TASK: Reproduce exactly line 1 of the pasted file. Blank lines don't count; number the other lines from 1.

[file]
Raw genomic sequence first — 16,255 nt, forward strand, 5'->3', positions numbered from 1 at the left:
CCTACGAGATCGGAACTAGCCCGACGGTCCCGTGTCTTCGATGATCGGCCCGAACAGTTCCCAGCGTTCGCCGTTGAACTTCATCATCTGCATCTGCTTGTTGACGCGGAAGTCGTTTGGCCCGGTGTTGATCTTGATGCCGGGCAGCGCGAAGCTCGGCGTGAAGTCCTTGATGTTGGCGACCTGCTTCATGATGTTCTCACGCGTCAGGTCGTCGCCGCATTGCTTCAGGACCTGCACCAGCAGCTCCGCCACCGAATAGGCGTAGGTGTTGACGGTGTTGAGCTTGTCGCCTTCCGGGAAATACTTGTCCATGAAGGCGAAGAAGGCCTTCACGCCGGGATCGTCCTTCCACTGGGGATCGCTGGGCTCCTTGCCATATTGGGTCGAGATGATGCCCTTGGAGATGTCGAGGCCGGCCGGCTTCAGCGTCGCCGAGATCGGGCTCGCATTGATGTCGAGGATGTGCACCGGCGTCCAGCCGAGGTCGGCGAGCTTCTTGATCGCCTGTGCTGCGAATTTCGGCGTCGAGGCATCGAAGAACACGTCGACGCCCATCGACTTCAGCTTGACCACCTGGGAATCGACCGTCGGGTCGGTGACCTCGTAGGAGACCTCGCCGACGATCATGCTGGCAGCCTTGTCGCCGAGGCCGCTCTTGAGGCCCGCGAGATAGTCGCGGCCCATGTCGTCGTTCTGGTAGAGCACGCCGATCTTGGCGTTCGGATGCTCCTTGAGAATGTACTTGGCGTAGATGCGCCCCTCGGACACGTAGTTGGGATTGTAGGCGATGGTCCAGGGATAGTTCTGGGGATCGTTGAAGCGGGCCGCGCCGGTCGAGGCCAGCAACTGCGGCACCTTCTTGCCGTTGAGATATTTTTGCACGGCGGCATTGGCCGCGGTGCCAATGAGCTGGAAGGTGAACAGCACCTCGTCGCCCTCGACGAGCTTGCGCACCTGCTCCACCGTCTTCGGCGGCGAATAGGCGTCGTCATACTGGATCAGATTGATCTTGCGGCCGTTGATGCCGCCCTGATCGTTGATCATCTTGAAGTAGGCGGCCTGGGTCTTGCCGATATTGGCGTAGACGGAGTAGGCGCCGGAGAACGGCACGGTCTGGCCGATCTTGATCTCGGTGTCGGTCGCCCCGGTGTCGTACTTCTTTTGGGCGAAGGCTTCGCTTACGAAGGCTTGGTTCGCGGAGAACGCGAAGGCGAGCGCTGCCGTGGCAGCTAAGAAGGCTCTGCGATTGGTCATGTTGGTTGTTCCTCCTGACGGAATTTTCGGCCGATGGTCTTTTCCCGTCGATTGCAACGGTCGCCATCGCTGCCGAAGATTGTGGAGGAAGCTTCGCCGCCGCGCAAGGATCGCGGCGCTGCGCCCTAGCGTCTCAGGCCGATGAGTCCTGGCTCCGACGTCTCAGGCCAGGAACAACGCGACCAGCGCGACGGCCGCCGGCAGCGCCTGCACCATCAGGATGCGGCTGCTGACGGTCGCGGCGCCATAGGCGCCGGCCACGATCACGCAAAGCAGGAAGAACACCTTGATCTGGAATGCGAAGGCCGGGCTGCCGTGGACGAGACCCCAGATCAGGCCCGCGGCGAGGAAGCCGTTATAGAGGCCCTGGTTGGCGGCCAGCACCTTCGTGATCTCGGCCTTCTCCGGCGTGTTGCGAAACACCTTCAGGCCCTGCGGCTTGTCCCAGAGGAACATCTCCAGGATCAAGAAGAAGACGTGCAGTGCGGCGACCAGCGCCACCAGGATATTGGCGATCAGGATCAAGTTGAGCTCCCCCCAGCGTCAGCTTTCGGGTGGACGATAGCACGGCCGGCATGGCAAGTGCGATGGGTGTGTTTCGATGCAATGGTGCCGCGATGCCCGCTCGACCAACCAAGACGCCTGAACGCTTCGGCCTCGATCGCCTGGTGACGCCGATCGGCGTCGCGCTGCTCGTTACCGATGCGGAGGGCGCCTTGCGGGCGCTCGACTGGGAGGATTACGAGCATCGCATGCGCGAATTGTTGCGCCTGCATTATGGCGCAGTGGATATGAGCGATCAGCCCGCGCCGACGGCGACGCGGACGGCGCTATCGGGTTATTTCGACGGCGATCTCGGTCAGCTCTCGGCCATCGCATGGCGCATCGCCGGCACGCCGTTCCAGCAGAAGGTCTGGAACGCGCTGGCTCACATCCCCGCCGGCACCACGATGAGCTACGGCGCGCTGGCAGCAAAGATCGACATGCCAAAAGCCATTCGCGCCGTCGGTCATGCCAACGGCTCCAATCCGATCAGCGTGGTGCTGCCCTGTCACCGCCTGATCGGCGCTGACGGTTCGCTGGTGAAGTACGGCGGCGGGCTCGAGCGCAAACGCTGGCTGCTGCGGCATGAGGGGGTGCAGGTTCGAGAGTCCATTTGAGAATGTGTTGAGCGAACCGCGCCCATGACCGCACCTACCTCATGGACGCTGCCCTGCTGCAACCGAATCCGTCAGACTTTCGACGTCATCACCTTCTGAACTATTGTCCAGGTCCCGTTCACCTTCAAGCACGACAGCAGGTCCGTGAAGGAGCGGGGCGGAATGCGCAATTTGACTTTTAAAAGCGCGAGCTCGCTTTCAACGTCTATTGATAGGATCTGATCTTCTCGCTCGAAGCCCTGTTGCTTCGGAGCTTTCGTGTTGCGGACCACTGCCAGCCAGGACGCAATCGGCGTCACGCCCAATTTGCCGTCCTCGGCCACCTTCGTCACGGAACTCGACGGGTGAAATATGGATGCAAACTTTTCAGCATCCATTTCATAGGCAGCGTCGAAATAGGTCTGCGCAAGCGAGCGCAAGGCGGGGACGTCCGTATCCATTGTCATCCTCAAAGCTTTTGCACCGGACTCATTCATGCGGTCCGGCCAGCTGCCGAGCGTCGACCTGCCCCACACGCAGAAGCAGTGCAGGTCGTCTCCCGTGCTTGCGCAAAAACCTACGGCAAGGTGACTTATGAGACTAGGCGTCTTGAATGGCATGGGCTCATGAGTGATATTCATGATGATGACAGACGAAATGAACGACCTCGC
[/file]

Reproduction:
Raw genomic sequence first — 16,255 nt, forward strand, 5'->3', positions numbered from 1 at the left: